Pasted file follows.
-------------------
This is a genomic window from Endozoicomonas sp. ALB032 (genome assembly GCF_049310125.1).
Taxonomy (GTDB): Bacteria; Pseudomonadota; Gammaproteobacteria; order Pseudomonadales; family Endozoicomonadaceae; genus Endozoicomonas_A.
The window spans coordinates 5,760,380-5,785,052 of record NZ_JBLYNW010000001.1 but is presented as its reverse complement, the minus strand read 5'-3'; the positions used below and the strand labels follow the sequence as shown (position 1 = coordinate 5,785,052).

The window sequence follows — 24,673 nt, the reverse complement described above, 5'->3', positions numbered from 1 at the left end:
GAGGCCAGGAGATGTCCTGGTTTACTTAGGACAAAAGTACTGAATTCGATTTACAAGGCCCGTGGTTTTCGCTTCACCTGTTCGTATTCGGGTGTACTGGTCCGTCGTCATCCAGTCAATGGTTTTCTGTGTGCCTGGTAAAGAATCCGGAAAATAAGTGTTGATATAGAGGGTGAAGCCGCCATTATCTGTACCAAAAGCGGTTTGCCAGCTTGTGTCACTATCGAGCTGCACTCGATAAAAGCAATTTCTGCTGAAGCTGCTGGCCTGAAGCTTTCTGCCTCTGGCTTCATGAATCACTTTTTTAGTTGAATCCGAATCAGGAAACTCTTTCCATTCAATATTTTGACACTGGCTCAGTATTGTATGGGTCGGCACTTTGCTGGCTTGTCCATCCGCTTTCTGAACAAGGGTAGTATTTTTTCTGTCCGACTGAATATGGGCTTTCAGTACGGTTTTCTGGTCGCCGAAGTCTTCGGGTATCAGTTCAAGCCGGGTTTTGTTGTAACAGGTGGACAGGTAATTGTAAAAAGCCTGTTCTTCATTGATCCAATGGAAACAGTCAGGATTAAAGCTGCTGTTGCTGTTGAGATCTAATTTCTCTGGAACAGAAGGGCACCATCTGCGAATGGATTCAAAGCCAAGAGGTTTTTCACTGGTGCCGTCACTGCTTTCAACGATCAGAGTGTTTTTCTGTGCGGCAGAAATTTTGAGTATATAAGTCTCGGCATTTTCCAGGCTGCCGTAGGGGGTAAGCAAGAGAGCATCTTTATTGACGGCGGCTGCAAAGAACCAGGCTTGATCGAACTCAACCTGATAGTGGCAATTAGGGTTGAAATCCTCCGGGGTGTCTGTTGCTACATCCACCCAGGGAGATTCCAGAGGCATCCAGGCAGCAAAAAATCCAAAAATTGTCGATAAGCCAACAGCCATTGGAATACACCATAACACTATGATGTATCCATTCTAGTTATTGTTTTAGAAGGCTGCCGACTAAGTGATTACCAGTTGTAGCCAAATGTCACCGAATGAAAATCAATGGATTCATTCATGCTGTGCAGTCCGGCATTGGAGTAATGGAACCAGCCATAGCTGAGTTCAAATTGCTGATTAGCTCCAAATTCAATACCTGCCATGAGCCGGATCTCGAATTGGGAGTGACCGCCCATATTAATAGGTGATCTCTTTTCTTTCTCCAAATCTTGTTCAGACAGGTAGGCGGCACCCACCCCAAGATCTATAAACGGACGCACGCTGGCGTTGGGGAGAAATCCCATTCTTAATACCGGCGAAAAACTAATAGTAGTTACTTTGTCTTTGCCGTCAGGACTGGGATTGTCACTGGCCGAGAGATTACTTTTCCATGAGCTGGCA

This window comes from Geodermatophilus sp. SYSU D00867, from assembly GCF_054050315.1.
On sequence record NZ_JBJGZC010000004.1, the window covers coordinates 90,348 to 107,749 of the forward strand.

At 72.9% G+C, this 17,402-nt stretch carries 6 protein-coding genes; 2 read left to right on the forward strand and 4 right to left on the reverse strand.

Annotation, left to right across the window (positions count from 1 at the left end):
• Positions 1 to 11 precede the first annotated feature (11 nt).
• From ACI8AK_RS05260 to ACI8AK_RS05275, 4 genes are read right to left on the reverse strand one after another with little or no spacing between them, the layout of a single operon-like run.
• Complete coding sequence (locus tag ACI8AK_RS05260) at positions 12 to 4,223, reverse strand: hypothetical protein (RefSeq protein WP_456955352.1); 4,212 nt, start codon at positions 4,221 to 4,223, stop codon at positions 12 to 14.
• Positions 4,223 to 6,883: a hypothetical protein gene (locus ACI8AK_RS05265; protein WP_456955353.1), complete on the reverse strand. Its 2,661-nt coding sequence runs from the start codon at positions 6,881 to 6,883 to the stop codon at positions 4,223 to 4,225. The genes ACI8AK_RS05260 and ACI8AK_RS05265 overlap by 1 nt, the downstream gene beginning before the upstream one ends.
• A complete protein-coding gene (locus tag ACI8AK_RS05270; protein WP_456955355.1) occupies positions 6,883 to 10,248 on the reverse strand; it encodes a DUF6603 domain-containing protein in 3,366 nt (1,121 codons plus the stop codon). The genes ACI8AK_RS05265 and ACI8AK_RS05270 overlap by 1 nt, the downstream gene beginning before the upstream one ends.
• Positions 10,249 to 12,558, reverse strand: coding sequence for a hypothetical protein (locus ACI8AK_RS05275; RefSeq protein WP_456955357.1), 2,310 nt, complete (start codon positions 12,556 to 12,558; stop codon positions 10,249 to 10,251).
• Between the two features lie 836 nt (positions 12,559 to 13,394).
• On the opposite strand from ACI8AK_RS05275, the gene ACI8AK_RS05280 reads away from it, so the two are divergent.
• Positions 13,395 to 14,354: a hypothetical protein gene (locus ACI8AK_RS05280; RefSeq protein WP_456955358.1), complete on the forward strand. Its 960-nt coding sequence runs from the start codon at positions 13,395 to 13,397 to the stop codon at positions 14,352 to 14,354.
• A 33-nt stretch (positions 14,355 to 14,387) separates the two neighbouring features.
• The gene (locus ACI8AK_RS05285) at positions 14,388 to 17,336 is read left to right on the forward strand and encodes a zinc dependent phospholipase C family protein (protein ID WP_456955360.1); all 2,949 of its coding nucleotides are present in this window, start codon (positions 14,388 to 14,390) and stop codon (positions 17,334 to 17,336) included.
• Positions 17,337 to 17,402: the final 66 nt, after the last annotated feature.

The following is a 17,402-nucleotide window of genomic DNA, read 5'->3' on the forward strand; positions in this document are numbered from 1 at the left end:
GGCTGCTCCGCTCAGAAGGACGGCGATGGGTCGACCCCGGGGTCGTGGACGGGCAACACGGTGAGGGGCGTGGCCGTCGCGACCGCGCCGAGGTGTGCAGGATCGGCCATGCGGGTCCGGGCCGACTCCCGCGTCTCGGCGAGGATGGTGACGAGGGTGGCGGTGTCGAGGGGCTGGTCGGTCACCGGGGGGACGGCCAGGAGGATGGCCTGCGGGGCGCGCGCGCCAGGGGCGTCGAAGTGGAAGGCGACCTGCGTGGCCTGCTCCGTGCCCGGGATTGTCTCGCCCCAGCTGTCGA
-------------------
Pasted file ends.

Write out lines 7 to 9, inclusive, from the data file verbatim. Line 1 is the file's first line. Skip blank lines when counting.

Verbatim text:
On sequence record NZ_JBJGZC010000004.1, the window covers coordinates 90,348 to 107,749 of the forward strand.

At 72.9% G+C, this 17,402-nt stretch carries 6 protein-coding genes; 2 read left to right on the forward strand and 4 right to left on the reverse strand.

Annotation, left to right across the window (positions count from 1 at the left end):